Home News Buyers Guide About Advertising
 
 
 
   
Page 3 of 6 FirstFirst 12345 ... LastLast
Results 21 to 30 of 59
  1. #21
    Join Date
    May 2006
    Location
    Kitchener, ONT, Canada
    Posts
    1,225
    Rooz makes a very good point above. Don't get this camera at the last minute, get it as soon as you can make your choice.

    I've had my dSLR for over a month now, and I'm only now getting really comfortable with it. You need to practice before you can count on your camera to do what you expect.....
    My best pics on Flickr

    Follow me on Twitter: twitter.com/garysimmons
    Like me on Facebook: facebook.com/GarySimmonsPhotography

    Gear: Canon 60D, Sigma 18-50 f2.8 EX DC Macro, Sigma 50-150 f2.8 EX DC II, Canon 50 f1.8, Sigma 10-20 f4-5.6 EX DC, Sigma 120-400 DG OS. 1 430EX, 1 430EXII, 1 580EXII, ST-E2, Manfrotto 190XPROB (soon to be replaced by the carbon version)
    Plus filters, wireless triggers and other junk...

  2. #22
    Join Date
    Jul 2007
    Posts
    24

    Post

    Quote Originally Posted by dustyporch View Post
    Rooz makes a very good point above. Don't get this camera at the last minute, get it as soon as you can make your choice.

    I've had my dSLR for over a month now, and I'm only now getting really comfortable with it. You need to practice before you can count on your camera to do what you expect.....
    O please, you are making me feel really impatient to go out and get my D-SLR camera and lens now!!! :P:P:P

    I know that I "MUST" be getting the items real soon, but nevertheless, I guess I still have to be careful with my selections first right?

  3. #23
    Join Date
    Jul 2007
    Posts
    24

    Exclamation If I am not mistaken...

    Quote Originally Posted by coldrain View Post
    The Canon is actually really weather sealed. So if you put it on an 1D, you can put the combination into the streaming rain without any worry. It is not just a rubber ring at the lens mount.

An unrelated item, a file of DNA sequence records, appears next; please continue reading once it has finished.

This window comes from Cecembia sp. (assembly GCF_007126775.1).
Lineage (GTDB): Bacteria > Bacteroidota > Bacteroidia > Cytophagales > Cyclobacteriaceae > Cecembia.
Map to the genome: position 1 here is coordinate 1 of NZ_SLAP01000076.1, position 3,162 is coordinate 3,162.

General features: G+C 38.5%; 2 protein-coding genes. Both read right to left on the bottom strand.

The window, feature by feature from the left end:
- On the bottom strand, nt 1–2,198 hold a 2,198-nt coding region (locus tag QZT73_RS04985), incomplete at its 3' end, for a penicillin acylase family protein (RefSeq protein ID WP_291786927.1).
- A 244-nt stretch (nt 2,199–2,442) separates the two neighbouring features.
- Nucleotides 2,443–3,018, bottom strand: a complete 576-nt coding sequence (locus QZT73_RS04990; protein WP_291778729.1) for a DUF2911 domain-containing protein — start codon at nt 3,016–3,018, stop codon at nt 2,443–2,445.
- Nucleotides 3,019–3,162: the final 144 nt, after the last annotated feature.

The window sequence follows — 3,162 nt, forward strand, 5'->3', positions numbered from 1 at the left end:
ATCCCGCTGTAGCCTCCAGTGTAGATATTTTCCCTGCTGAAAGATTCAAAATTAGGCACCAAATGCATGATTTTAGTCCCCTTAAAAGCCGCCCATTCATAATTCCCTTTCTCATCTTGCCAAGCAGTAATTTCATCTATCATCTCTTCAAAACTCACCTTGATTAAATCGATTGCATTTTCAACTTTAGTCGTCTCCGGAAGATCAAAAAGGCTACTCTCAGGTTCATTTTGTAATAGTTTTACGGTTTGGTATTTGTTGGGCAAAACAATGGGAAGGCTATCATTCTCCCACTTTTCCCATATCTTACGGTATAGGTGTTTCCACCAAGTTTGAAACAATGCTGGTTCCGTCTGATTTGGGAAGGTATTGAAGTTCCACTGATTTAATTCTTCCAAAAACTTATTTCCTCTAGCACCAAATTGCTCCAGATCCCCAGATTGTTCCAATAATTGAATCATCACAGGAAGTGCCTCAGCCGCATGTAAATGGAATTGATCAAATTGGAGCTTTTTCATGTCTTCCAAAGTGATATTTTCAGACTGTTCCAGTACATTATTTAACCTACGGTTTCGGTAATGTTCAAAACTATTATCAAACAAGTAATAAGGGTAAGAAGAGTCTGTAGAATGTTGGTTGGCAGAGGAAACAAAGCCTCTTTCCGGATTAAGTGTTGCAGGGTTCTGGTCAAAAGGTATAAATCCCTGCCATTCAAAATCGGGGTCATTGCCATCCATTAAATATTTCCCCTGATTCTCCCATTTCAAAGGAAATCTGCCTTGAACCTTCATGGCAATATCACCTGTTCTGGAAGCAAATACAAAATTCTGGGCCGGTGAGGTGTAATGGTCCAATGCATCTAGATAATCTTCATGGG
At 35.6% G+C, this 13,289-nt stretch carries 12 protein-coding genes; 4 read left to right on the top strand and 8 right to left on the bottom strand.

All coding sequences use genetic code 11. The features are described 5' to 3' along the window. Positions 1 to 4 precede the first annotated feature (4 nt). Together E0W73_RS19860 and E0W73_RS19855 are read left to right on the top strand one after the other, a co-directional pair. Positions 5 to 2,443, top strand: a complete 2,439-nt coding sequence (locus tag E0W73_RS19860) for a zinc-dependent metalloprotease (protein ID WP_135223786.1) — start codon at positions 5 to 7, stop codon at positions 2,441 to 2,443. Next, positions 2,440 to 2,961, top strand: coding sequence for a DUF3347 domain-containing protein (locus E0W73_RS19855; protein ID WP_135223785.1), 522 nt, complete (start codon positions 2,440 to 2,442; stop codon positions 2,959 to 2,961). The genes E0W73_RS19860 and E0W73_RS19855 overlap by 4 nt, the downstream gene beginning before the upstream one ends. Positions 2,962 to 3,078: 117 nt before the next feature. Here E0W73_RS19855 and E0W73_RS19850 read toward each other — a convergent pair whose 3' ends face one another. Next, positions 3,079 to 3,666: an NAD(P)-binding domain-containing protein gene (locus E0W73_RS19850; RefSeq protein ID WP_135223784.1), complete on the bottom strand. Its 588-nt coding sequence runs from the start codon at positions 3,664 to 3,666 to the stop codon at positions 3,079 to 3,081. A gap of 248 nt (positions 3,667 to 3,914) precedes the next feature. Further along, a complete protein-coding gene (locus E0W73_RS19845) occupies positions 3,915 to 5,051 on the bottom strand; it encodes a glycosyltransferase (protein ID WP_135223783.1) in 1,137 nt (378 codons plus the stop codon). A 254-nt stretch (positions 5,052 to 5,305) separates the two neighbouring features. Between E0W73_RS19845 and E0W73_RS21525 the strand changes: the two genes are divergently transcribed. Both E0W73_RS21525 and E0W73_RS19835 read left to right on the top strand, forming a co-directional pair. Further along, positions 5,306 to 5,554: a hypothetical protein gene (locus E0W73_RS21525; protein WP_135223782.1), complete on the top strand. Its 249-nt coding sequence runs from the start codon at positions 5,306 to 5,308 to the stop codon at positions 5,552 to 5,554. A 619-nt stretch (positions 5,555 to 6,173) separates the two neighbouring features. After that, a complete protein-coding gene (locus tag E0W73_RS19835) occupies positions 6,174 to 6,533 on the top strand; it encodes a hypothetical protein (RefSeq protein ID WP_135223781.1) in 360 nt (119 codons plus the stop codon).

What is the big plus of the 17-40 is the USM, which makes it focus silent and fast.

    The Sigma is sharper, and the lenses are similar in size and weight.

    Of course, at the wider end you will almost never want to use f2.8. That depth of field is just not useful at the wide end.
    The extra 40-50mm range if the Sigma will get to be useful with for instance portraits, where also the f2.8 starts to be useful.

    All in all, both lenses have their virtues, and I can not tell you which one would be the best choice.
    I think I would prefer the Canon's operation, and the Sigma's optics. But I can only tell for certain if I would be able to use both lenses.
    The Tamron AF 17-50mm f/2.8 SP Di II XR is sharper than the Canon EF 17-40mm f/4 USM L at ALL aperture values including at the MAX F/2.8 aperture right? (According to PhotoZone)

    If the Sigma AF 18-50mm f/2.8 DC EX macro can be better than the Tamron one (above) optically, then I guess that the Sigma lens must be terrific indeed!

    I hope you can understand what I am trying to get across here.

  4. #24
    Join Date
    Jul 2005
    Posts
    6,590
    Maybe you have a store nearby where you can try them both, to get an impression.
    Canon EOS 350D, Tamron SP AF 90mm F/2.8 macro, Sigma 18-50mm F2.8 DC EX, Canon EF 70-200mm f/4 L USM, Tokina AT-X124 Pro 12-24mm F4, Soligor 1.7x C/D4 DG Teleconvertor, Manfrotto 724B tripod, Canon Powershot S30

  5. #25
    Join Date
    Jul 2007
    Posts
    24

    Post Just to summarize;

    Now I have the Canon EOS 30D with the Sigma AF 18-50mm f/2.8 DC EX macro in mind; modified from the earlier Canon EOS 30D + the Tamron AF 17-50mm f/2.8 SP Di II XR combination.

    Anyway, I am still opened to other suggestions.

    All the best.

  6. #26
    Join Date
    Jul 2004
    Location
    Formerly South Wales. Now South Carolina.
    Posts
    7,147
    I use Canon lenses. I used to use Tamron lenses. I have the Tamron 28-75 and 17-35. My Canon 17-85 will run rings around them.

    Tamron - slow focussing - inaccurate focussing
    Canon - snaps into focus - very accurate focussing.

    I sold some Tamron glass as it did not perform as well as Canon.

    Don't think every Canon lens is perfect though. The 18-55 kit lens is not great neither is the much vaunted 50mm f1.8. I find both of those to be soft, inaccurate with focus and slow focussing on both my 30D and XT.